Hydrogen-Natural Gas Hydrates Harvested by Natural Gas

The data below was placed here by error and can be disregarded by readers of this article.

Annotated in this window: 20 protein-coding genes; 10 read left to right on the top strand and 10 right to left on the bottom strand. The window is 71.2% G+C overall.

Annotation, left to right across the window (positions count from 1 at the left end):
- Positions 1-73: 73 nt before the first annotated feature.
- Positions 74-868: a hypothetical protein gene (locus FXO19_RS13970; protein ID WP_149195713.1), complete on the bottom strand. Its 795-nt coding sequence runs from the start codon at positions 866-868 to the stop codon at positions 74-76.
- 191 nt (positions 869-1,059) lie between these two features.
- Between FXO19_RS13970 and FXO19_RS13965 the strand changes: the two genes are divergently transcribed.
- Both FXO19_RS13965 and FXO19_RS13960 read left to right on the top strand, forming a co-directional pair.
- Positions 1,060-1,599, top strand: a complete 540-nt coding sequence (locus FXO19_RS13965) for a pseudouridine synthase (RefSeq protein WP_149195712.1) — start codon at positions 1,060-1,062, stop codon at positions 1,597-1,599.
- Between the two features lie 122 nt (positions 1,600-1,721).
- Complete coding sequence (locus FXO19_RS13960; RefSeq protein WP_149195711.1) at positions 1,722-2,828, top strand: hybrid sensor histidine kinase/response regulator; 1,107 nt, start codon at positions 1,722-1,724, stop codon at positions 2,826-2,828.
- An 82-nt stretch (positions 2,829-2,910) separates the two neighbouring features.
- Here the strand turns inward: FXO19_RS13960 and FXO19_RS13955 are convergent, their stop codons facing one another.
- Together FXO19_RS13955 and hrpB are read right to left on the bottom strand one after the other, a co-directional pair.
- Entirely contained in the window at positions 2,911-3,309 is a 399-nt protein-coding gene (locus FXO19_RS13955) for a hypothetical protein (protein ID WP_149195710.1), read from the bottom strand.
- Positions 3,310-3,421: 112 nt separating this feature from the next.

A hydrogen-natural gas blend (HNGB) can be a game changer only if it can be stored safely and used as a sustainable clean energy resource. A recent study has suggested a new strategy for stably storing hydrogen, using natural gas as a stabilizer. The research proposed a practical gas phase modulator based synthesis of HNGB without generating chemical waste after dissociation for the immediate service. The research team of Professor Jae Woo Lee from the Department of Chemical and Biomolecular Engineering in collaboration with the Gwangju Institute of Science and Technology (GIST) demonstrated that the natural gas modulator based synthesis leads to significantly reduced synthesis pressure simultaneously with the formation of hydrogen clusters in the confined nanoporous cages of clathrate hydrates. This approach minimizes the environmental impact and reduces operation costs since clathrate hydrates do not generate any chemical waste in both the synthesis and decomposition processes. For the efficient storage and transportation of hydrogen, numerous materials have been investigated. Among others, clathrate hydrates offer distinct benefits. Clathrate hydrates are nanoporous inclusion compounds composed of a 3D network of polyhedral cages made of hydrogen-bonded ‘host’ water molecules and captured ‘guest’ gas or liquid molecules. In this study, the research team used two gases, methane and ethane, which have lower equilibrium conditions compared to hydrogen as thermodynamic stabilizers. As a result, they succeeded in stably storing the hydrogen-natural gas compound in hydrates. According to the composition ratio of methane and ethane, structure I or II hydrates can be formed, both of which can stably store hydrogen-natural gas in low-pressure conditions. The research team found that two hydrogen molecules are stored in small cages in tuned structure I hydrates, while up to three hydrogen molecules can be stored in both small and large cages in tuned structure II hydrates. Hydrates can store gas up to about 170-times its volume and the natural gas used as thermodynamic stabilizers in this study can also be used as an energy source. The research team developed technology to produce hydrates from ice, produced hydrogen-natural gas hydrates by substitution, and successfully observed that the tuning phenomenon only occurs when hydrogen is involved in hydrate formation from the start for both structures of hydrates. They expect that the findings can be applied to not only an energy-efficient gas storage material, but also a smart platform to utilize hydrogen natural gas blends, which can serve as a new alternative energy source with targeted hydrogen contents by designing synthetic pathways of mixed gas hydrates. The research was published online in Energy Storage Materials on June 6, with the title ‘One-step formation of hydrogen clusters in clathrate hydrates stabilized via natural gas blending’. Professor Lee said, “HNGB will utilize the existing natural gas infrastructure for transportation, so it is very likely that we can commercialize this hydrate system. We are investigating the kinetic performance through a follow-up strategy to increase the volume of gas storage. This study was funded by the National Research Foundation of Korea and BK21 plus program. (Figure1. Schematics showing the storage method for hydrogen in a natural gas hydrate using a substitution method and storage method directly from ice to a hydrogen-natural gas hydrate.) (Figure 2. Artificially synthesized and dissociated hydrogen-natural gas hydrates. The Raman spectra of tuned sI and sII hydrate showing the hydrogen clusters in each cage.)